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Piano Sonata No. 4

Composer: Scriabin Alexander

Instruments: Piano

Tags: Sonata

Download free scores:

Complete Score PDF 1 MB
Complete Score PDF 2 MB
Complete Score PDF 1 MB
Complete Score PDF 0 MBI. Andante PDF 0 MBII. Prestissimo volando PDF 0 MB
Complete Score PDF 0 MBI. Andante PDF 0 MB
Complete Score PDF 2 MB
The Piano Sonata No. 4 in F-sharp major, Op. 30, was written by Alexander Scriabin around 1903 and first published in 1904. It consists of two movements, Andante and Prestissimo volando, and is one of Scriabin's shortest piano sonatas (a typical performance takes about 8 minutes). The sonata is generally considered to be the beginning of Scriabin's middle period due to the newly mystical sonorities and tonal ambiguity of the first movement.
The sonata is written in a post-Romantic style, similar to Scriabin's other works of the time, and the mood could be described as erotic. The first movement, expressive and calm, is monothematic (based on a single theme). The second movement, celebratory and climactic, starts attacca right after the Andante movement.
A more Romantic idea is the use of cyclic form in restating the Andante’s main theme (dolcissimo) as the ecstatic climax of the Prestissimo volando movement (Focosamente, giubiloso). This outlay appears closely related to the last two movements from the 3rd sonata, also linked by an attacca, where the climax of the finale likewise restates the lyrical Andante theme of the third movement. Russian composers such as Tchaikovsky or Rachmaninoff often restated the lyric theme of the finale movement as climactic coda (for example in the piano concertos). Scriabin instead returns to the 'slow' movement’s theme, and this may have led to further experiments with a condensation of form in the single-movement 5th sonata where the climax (estatico) is again a restatement of the Languido theme (dolcissimo).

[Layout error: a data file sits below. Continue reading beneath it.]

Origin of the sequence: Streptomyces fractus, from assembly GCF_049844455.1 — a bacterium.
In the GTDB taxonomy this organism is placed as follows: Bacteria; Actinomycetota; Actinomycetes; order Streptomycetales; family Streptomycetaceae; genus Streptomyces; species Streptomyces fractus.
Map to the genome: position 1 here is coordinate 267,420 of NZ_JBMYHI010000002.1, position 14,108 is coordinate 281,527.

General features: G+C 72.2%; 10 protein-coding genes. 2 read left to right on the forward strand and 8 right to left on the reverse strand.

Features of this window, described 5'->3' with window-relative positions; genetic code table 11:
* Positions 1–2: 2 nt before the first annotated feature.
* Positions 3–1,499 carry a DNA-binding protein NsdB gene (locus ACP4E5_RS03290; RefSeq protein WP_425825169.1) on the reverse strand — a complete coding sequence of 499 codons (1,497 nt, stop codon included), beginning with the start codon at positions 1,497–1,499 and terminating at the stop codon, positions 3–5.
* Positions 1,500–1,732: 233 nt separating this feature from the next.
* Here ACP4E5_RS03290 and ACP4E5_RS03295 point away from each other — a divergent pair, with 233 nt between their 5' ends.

Scriabin wrote a poem after composing this sonata that explains its meaning:
In a light mist, transparent vapor Lost afar and yet distinct A star gleams softly. How beautiful! The bluish mystery Of her glow Beckons me, cradles me. O bring me to thee, far distant star! Bathe me in trembling rays Sweet light! Sharp desire, voluptuous and crazed yet sweet Endlessly with no other goal than longing I would desire But no! I vault in joyous leap Freely I take wing. Mad dance, godlike play! Intoxicating, shining one! It is toward thee, adored star My flight guides me. Mad dance, godlike play! Intoxicating, shining one! Toward thee, created freely for me To serve the end My flight of liberation! In this play Sheer caprice In moments I forget thee In the maelstrom that carries me I veer from they glimmering rays. In the intensity of desire Thou fadest O distant goal. But ever thou shinest As I forever desire thee! Thou expandest, Star! Now thou art a Sun Flamboyant Sun! Sun of Triumph! Approaching thee by my desire for thee I lave myself in they changing waves O joyous god. I swallow thee Sea of light. My self-of-light I engulf thee!